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Seattle researchers test promising needle-free flu shot

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One day, getting vaccinated might become even more appealing, thanks to local research that aims to take the needle out of the shot. (KOMO News)

SEATTLE-- Have you had your flu shot yet?

The Centers for Disease Control says 80,000 people died from flu complications last season, making it one of the worst flu seasons in decades. Health care providers are making a big push to get people vaccinated by the end of October.

"You just never know how early the flu season will hit," said Jessica Sandhu of Kaiser Permanente. "So it's better to be protected early on. That's the best way to protect yourself and others against the virus."

That's why the health care provider set up shop at Westlake Center in downtown Seattle this week, offering free flu shots.

They had plenty of takers. Amy Nygaard yelped 'oww!' with her shot, but said despite a fear of needles, she always gets one.

"Preventative care," she said. "I work in a large office building and want everyone to get it. Herd immunity.

One day, getting vaccinated might become even more appealing, thanks to local research that aims to take the needle out of the shot.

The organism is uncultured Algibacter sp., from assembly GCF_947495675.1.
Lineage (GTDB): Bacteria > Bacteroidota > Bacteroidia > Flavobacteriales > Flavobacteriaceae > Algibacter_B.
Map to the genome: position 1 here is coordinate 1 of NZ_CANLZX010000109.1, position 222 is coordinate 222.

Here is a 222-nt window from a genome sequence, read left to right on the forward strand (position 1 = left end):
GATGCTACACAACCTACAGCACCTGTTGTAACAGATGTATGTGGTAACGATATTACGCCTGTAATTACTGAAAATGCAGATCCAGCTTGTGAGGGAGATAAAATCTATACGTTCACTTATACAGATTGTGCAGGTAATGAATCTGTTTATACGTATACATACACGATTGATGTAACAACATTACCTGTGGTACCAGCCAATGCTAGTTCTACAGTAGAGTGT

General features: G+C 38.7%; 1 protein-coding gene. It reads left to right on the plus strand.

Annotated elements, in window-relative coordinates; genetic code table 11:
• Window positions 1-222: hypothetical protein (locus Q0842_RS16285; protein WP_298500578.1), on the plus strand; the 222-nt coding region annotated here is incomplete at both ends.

Scientists at Seattle's Infectious Disease Research Institute just tested a needle-free vaccine. They envision something so simple, you could get it in the mail.

"The future embodiment would basically be a band aid," said Darrick Carter, IDRI Vice President and lead author of the study. "These microneedles, you could hardly see them. They would be on the surface of the band aid. You would just put the band aid on, maybe press on it to make sure it goes in, leave it on for a minute, peel it off and you have your immunization done."

The first human trial was small, with just 100 people. But it was promising. Now researchers are looking for funding for larger trials, with the hope we could be using something like a flu patch in five to ten years.

Not only are the microneedles pain free, they might do a better job. Scientists said they trigger a danger signal in the skin that tells the immune system to fight the strain of flu they're targeting, and other diverse strains as well.

"What happens when you have a very high quality immune response, is you start developing antibodies that are very diverse. And these diverse antibodies start recognizing things that are related," Carter said.

That type of coverage could dramatically reduce the number of flu deaths here and around the world. And it would make the annual chore of flu shots more tolerable.

Nygaard says one more thing would also help.

"I think if they gave us candy like when we were kids, that would be even better," she said.


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